Author:
Indrek Must ja Kadri-Ann Valdur

Scientists made a soft robot that mimics a spider's leg

Researchers Indrek Must and Kadri-Ann Valdur of the Institute of Technology of the University of Tartu have created a robot leg modelled after the leg of a cucumber spider. A soft robot created in cooperation with the Italian Institute of Technology could in the future move where humans cannot.

In organisms, fluid is what binds the organs, the blood vessels and the musculoskeletal system as a whole. For example, hemolymph, a blood-like fluid in a spider's body, enables muscle activation and exoskeleton flexibility. It was the cucumber spider inhabiting Estonia that inspired scientists to create a complex soft robot, where soft and rigid parts are made to work together and are connected by a liquid.

According to Indrek Must, Associate Professor of Soft Robotics, the designed soft robot is based on real reason. "Broadly speaking, our goal is to build systems from both natural and artificial materials that are as effective as in wildlife. The robotic leg could touch delicate objects and move in the same complex environments as a living spider," he explains.

In a new research paper published in the journal Advanced Functional Materials, the researchers show how a robotic foot touches a primrose stamen, spider web, and pollen grain. This demonstrates the soft robot's ability to interact with very small and delicate structures without damaging them.

The manufactured leg is the size of a little fingernail and consists of a light-curing resin exoskeleton and an artificial muscle made of polypyrrole. Similar to a natural muscle, a soft robot is activated by an electrical signal. The entire exoskeleton contains an electrolyte solution that surrounds both a stiffer tendon made of resin and an electroactive polymer artificial muscle. The solution behaves like the hemolymph in spiders and affects the properties of the exoskeleton as well as the movement – the liquid makes the exoskeleton more flexible and the leg starts to move due to the change in the shape of the polymer.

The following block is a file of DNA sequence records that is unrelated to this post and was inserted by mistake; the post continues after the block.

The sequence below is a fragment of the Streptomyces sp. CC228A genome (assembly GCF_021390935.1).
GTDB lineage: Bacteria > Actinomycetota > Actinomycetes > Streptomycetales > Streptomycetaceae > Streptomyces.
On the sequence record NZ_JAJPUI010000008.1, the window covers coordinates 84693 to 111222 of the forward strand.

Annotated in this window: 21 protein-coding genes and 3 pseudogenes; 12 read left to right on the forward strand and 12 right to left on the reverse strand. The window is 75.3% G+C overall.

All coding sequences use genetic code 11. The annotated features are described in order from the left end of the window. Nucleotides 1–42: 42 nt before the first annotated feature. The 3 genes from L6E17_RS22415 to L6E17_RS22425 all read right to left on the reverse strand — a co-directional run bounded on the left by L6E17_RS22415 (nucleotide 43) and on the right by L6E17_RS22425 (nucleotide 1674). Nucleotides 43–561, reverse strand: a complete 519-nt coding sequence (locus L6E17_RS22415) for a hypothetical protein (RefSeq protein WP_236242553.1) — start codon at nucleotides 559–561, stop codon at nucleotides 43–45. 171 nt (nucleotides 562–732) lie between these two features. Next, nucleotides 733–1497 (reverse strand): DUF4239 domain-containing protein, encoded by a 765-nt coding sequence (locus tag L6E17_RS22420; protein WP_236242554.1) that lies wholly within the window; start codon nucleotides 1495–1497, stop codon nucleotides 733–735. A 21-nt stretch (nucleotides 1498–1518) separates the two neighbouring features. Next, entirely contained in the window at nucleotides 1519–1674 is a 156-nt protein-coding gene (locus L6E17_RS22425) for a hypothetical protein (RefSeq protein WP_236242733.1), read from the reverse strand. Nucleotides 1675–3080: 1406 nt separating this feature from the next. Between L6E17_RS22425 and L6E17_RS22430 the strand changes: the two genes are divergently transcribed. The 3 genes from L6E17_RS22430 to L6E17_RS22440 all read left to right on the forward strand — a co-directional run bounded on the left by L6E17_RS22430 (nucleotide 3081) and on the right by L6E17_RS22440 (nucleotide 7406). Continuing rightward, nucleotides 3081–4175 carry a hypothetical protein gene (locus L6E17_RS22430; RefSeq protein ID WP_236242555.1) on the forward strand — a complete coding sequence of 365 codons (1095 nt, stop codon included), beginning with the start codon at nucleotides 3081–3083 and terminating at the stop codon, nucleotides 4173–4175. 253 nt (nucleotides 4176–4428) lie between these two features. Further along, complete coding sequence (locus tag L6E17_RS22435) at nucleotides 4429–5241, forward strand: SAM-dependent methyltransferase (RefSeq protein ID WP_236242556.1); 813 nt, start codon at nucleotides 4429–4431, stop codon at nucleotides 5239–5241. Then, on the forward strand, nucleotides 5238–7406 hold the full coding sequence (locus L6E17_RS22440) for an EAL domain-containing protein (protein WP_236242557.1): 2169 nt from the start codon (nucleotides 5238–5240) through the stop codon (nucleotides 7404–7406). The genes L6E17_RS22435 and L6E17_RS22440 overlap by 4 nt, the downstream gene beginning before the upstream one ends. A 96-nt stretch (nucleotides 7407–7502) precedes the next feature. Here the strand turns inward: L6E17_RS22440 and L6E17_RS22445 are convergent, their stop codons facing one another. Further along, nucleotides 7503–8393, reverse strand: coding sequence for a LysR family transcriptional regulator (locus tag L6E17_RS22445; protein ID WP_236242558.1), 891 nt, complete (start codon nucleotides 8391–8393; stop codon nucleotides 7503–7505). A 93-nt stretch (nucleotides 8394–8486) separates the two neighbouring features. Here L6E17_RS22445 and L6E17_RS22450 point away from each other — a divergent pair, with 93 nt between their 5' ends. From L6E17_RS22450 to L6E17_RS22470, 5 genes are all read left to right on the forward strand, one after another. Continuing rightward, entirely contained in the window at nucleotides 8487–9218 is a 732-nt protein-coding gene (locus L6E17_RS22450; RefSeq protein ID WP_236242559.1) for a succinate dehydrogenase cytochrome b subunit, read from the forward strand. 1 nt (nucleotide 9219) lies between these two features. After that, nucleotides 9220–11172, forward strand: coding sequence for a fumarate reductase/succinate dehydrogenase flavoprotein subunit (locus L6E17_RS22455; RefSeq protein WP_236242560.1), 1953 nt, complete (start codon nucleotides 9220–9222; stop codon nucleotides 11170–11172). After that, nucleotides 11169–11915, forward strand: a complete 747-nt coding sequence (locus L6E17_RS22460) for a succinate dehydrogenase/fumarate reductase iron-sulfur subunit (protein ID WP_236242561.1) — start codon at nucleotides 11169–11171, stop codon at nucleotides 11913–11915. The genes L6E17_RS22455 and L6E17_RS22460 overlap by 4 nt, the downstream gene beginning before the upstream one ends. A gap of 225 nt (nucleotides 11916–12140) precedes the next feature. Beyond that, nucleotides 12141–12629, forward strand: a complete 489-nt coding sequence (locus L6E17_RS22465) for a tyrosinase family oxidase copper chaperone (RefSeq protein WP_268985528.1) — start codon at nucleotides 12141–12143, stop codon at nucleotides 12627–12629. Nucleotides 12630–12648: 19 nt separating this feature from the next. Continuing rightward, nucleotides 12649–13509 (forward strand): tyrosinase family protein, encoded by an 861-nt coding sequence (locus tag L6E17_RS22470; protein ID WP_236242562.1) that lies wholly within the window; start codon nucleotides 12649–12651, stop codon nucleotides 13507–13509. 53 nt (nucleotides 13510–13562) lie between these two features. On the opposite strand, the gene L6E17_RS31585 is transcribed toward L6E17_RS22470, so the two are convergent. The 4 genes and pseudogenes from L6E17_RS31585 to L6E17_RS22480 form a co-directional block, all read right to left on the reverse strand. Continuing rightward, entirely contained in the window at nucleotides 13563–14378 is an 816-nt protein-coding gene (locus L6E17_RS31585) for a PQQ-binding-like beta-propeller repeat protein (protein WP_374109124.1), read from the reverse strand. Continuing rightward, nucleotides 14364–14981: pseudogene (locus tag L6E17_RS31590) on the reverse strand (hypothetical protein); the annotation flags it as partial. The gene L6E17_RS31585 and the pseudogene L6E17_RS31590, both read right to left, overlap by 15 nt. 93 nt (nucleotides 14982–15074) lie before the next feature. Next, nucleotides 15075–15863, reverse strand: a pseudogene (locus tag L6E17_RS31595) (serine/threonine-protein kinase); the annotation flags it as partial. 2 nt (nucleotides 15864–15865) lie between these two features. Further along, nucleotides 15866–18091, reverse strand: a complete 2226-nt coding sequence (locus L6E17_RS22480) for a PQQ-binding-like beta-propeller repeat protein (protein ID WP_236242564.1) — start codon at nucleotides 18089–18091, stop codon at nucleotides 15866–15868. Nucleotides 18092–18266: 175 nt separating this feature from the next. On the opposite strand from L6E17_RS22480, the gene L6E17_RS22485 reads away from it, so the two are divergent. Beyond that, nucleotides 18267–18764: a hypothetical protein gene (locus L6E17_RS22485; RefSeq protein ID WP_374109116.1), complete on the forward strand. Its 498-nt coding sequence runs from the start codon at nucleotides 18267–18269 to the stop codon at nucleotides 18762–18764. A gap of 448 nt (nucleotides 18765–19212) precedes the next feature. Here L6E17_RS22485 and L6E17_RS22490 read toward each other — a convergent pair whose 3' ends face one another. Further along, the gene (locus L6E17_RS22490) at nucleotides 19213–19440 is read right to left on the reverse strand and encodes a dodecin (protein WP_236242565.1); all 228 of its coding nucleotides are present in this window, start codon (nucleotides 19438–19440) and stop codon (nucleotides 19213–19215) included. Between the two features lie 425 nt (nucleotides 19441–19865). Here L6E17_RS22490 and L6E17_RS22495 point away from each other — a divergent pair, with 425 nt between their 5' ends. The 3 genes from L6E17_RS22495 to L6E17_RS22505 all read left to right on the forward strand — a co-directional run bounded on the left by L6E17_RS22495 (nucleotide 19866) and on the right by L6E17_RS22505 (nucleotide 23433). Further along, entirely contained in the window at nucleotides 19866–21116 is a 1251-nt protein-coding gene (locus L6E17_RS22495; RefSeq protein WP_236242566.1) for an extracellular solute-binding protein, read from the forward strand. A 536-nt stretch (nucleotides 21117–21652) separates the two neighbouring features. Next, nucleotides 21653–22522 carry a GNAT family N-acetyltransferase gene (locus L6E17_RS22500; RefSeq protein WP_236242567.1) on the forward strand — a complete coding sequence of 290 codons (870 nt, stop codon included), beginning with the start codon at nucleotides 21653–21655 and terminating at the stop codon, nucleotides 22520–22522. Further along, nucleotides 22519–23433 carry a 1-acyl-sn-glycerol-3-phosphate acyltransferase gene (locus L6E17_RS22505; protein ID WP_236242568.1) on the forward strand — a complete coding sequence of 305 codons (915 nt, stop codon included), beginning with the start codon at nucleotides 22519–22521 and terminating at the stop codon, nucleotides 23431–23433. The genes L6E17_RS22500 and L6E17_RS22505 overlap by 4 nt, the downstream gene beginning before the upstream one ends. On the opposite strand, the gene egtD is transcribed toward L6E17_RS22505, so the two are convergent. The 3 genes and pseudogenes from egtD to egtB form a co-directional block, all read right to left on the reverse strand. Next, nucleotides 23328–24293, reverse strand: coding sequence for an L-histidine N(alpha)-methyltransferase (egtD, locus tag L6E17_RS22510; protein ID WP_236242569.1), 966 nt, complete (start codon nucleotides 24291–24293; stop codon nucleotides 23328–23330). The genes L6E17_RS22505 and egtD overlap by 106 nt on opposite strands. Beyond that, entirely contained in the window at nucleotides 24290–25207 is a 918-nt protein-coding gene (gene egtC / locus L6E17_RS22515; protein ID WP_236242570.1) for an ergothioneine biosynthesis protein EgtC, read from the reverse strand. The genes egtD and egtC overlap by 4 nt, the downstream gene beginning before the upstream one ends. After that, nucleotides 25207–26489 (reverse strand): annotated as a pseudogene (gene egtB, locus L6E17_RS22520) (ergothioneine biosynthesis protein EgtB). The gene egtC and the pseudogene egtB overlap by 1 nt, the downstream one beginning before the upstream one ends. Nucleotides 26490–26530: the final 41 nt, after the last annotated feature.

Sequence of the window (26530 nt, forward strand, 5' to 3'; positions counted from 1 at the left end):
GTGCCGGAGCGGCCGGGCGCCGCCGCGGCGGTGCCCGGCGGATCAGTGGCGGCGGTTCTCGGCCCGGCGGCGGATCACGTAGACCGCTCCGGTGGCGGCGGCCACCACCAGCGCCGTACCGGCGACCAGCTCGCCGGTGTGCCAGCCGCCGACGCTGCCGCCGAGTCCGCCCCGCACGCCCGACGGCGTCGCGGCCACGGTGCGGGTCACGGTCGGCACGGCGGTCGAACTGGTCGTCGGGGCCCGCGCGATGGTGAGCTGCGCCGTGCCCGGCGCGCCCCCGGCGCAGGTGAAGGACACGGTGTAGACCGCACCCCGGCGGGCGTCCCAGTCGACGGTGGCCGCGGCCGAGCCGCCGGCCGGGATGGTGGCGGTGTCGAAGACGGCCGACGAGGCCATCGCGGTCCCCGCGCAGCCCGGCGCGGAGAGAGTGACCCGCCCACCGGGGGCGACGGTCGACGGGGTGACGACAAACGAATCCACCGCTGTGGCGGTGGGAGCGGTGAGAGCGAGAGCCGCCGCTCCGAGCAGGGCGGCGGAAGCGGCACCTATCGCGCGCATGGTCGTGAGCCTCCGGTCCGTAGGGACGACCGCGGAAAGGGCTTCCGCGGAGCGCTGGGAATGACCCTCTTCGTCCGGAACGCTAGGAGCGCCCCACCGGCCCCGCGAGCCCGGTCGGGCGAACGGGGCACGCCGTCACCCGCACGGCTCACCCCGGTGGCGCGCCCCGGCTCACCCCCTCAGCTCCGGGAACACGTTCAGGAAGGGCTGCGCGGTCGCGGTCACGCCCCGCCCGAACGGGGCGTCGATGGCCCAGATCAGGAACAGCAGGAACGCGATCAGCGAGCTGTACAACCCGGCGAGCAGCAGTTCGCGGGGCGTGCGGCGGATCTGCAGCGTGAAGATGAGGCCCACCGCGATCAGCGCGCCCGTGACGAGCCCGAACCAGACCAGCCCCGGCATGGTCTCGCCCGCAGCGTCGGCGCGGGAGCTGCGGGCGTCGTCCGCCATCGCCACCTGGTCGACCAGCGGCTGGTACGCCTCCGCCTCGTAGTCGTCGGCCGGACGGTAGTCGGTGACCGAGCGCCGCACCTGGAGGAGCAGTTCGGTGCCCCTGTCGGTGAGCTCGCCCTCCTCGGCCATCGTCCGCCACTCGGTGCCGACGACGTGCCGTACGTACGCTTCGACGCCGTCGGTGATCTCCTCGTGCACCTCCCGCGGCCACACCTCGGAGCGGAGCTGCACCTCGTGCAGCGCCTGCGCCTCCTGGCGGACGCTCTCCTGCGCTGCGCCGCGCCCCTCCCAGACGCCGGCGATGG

Soft robotics is inspired by wildlife. In the future, robots will be able to operate in places where humans cannot or cannot go, for example moving inside a person as a nanorobot during surgery or searching for survivors in a disaster area.

Doctoral defence: Joonas Merisalu “Resistive switching in memristor structures with multilayer dielectrics”

On 26 August at 13:15, Joonas Merisalu will defend his doctoral thesis “Resistive switching in memristor structures with multilayer dielectrics”.

Doctoral defence: Maria Maloverjan “Optimizing Cell-Penetrating Peptide-Based Nanoparticles for Delivery of Nucleic Acid Therapeutics”

On 26 August at 13:15, Maria Maloverjan defends her doctoral thesis in biomedical engineering “Optimizing Cell-Penetrating Peptide-Based Nanoparticles for Delivery of Nucleic Acid Therapeutics”.
Karl Kruusamäe

Karl Kruusamäe paves the way for human-robot collaboration full of possibilities